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Two weeks ago, the City Council saved dozens of community health clinics from a looming shutdown. But one vital detail went unremarked among all the congratulations: A third of the clinics need serious surgery before they stand a chance of surviving.

After much protest from health activists, parents and politicians, the City Council voted on a budget on June 7 that included $1.5 million to save 27 beleaguered health clinics. Last month, the Health and Hospitals Corporation (HHC) sought permission from the state to close these 27 health clinics, including 15 based in schools and nine serving children in their own neighborhoods. This new city funding, along with a $500,000 donation from the city’s Department of Health, is expected to cover a year of the clinics’ operating costs.

But eight of the nine child health clinics are in no condition to operate. They suffer from flooding and problems with heating and other structural issues that have kept them “temporarily” closed, some for up to two years. Absent additional money for repairs, HHC has said, some of these centers may not reopen, according to City Councilmember Victor Robles, chair of the council’s health committee. Explained Robles, “They’ve told me they will be asking the state to pull from the closure plan the 15 school-based clinics, but that they will be evaluating the other clinics before they’ll be telling the state what they’ll do.” Calls to HHC were not returned, but Robles says if the agency comes up with cost estimates for the repairs soon, he hopes to secure funding during budget modification talks this fall.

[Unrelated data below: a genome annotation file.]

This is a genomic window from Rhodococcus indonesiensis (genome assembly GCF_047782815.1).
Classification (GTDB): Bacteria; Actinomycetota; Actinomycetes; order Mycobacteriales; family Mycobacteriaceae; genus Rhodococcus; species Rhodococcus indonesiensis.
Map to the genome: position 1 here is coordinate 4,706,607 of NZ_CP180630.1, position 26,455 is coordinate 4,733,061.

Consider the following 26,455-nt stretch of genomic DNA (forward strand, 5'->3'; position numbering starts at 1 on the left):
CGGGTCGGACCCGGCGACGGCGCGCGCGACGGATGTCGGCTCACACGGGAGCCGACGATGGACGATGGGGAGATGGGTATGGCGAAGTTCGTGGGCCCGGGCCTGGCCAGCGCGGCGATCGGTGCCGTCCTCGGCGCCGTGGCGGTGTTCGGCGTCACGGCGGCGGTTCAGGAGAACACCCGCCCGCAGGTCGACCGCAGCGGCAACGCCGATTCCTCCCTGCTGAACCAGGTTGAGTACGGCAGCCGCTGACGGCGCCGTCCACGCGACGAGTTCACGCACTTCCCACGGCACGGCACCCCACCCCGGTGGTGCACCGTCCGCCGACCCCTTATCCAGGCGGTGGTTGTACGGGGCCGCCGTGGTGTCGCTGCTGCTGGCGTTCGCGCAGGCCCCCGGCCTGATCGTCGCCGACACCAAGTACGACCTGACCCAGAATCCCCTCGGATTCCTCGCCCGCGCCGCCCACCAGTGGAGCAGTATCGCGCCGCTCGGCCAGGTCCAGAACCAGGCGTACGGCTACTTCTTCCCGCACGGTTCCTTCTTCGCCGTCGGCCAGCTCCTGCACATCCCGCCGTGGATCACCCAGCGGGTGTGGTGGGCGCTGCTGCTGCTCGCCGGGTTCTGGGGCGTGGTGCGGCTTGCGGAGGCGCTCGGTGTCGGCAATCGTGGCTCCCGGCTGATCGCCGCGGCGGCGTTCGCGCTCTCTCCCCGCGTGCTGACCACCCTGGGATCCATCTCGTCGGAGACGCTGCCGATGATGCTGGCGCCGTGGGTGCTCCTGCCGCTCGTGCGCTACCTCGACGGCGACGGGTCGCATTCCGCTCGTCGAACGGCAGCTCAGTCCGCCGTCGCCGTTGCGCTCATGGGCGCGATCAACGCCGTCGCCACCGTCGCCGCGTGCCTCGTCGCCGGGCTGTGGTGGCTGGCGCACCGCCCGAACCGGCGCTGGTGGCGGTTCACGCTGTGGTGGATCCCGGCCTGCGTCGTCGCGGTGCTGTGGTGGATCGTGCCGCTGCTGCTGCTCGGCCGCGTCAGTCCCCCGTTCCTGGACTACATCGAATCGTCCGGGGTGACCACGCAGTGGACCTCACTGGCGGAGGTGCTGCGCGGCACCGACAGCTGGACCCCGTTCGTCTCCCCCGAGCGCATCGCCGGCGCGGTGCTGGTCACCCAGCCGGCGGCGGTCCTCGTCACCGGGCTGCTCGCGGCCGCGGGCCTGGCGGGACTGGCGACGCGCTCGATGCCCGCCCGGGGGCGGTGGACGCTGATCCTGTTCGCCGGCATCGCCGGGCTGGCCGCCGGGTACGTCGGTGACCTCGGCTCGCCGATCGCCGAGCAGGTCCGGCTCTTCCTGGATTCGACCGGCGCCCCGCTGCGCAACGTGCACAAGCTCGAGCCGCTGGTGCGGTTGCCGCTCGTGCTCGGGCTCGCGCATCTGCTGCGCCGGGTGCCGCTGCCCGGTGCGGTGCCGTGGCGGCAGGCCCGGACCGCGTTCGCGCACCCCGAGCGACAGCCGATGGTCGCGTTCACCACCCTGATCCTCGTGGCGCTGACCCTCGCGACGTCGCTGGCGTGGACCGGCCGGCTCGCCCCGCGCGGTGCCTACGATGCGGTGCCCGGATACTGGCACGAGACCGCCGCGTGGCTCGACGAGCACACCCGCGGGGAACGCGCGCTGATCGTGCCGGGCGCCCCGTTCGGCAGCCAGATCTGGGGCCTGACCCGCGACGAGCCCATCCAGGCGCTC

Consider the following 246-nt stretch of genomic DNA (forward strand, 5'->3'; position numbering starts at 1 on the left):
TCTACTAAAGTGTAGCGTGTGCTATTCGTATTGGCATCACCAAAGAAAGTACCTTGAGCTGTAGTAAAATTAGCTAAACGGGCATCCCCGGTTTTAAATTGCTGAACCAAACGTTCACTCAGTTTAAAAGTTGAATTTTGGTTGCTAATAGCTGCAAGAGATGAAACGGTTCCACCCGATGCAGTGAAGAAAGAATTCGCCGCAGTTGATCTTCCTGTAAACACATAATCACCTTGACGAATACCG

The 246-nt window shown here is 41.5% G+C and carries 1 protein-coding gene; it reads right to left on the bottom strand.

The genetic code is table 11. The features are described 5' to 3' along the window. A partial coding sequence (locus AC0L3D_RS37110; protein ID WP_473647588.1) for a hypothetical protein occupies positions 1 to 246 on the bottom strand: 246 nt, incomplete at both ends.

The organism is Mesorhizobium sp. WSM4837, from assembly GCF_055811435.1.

Even a second cash rescue by the Council may not be the magic bullet for some clinics, however. As Julie Hantman reports in the July issue of City Limits magazine, HHC under Mayor Giuliani has systematically disinvested in the child health clinics, discouraging many families from showing up.

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